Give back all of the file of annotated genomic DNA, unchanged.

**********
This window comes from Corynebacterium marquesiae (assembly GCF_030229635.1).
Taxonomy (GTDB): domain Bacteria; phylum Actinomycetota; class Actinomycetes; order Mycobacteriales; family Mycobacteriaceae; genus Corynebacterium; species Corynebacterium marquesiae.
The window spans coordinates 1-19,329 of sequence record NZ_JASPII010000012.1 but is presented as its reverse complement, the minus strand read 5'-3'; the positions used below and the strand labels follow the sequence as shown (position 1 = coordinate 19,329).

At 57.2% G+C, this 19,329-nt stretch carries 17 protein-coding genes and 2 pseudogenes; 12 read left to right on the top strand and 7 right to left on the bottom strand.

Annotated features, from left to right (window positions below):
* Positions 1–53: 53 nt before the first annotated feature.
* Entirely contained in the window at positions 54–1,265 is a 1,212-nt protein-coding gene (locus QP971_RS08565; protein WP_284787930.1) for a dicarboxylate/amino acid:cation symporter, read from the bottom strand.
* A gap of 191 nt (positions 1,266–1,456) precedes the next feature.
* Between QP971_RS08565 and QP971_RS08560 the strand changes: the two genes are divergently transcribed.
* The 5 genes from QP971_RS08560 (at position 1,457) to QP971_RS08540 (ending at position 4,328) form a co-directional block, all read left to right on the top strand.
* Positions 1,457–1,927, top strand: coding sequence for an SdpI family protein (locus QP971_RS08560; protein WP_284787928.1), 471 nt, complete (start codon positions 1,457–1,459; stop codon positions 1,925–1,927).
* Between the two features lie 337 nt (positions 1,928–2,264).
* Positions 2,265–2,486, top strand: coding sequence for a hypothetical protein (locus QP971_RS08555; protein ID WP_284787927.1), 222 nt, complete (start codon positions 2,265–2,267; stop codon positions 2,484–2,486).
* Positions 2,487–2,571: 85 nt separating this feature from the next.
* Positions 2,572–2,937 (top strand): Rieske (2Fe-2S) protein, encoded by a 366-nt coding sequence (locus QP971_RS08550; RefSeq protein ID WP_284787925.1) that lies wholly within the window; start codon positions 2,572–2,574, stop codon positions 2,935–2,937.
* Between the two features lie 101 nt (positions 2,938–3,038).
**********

This window comes from Corynebacterium marquesiae (assembly GCF_030229635.1).
Taxonomy (GTDB): domain Bacteria; phylum Actinomycetota; class Actinomycetes; order Mycobacteriales; family Mycobacteriaceae; genus Corynebacterium; species Corynebacterium marquesiae.
The window spans coordinates 1-19,329 of sequence record NZ_JASPII010000012.1 but is presented as its reverse complement, the minus strand read 5'-3'; the positions used below and the strand labels follow the sequence as shown (position 1 = coordinate 19,329).

At 57.2% G+C, this 19,329-nt stretch carries 17 protein-coding genes and 2 pseudogenes; 12 read left to right on the top strand and 7 right to left on the bottom strand.

Annotated features, from left to right (window positions below):
* Positions 1–53: 53 nt before the first annotated feature.
* Entirely contained in the window at positions 54–1,265 is a 1,212-nt protein-coding gene (locus QP971_RS08565; protein WP_284787930.1) for a dicarboxylate/amino acid:cation symporter, read from the bottom strand.
* A gap of 191 nt (positions 1,266–1,456) precedes the next feature.
* Between QP971_RS08565 and QP971_RS08560 the strand changes: the two genes are divergently transcribed.
* The 5 genes from QP971_RS08560 (at position 1,457) to QP971_RS08540 (ending at position 4,328) form a co-directional block, all read left to right on the top strand.
* Positions 1,457–1,927, top strand: coding sequence for an SdpI family protein (locus QP971_RS08560; protein WP_284787928.1), 471 nt, complete (start codon positions 1,457–1,459; stop codon positions 1,925–1,927).
* Between the two features lie 337 nt (positions 1,928–2,264).
* Positions 2,265–2,486, top strand: coding sequence for a hypothetical protein (locus QP971_RS08555; protein ID WP_284787927.1), 222 nt, complete (start codon positions 2,265–2,267; stop codon positions 2,484–2,486).
* Positions 2,487–2,571: 85 nt separating this feature from the next.
* Positions 2,572–2,937 (top strand): Rieske (2Fe-2S) protein, encoded by a 366-nt coding sequence (locus QP971_RS08550; RefSeq protein ID WP_284787925.1) that lies wholly within the window; start codon positions 2,572–2,574, stop codon positions 2,935–2,937.
* Between the two features lie 101 nt (positions 2,938–3,038).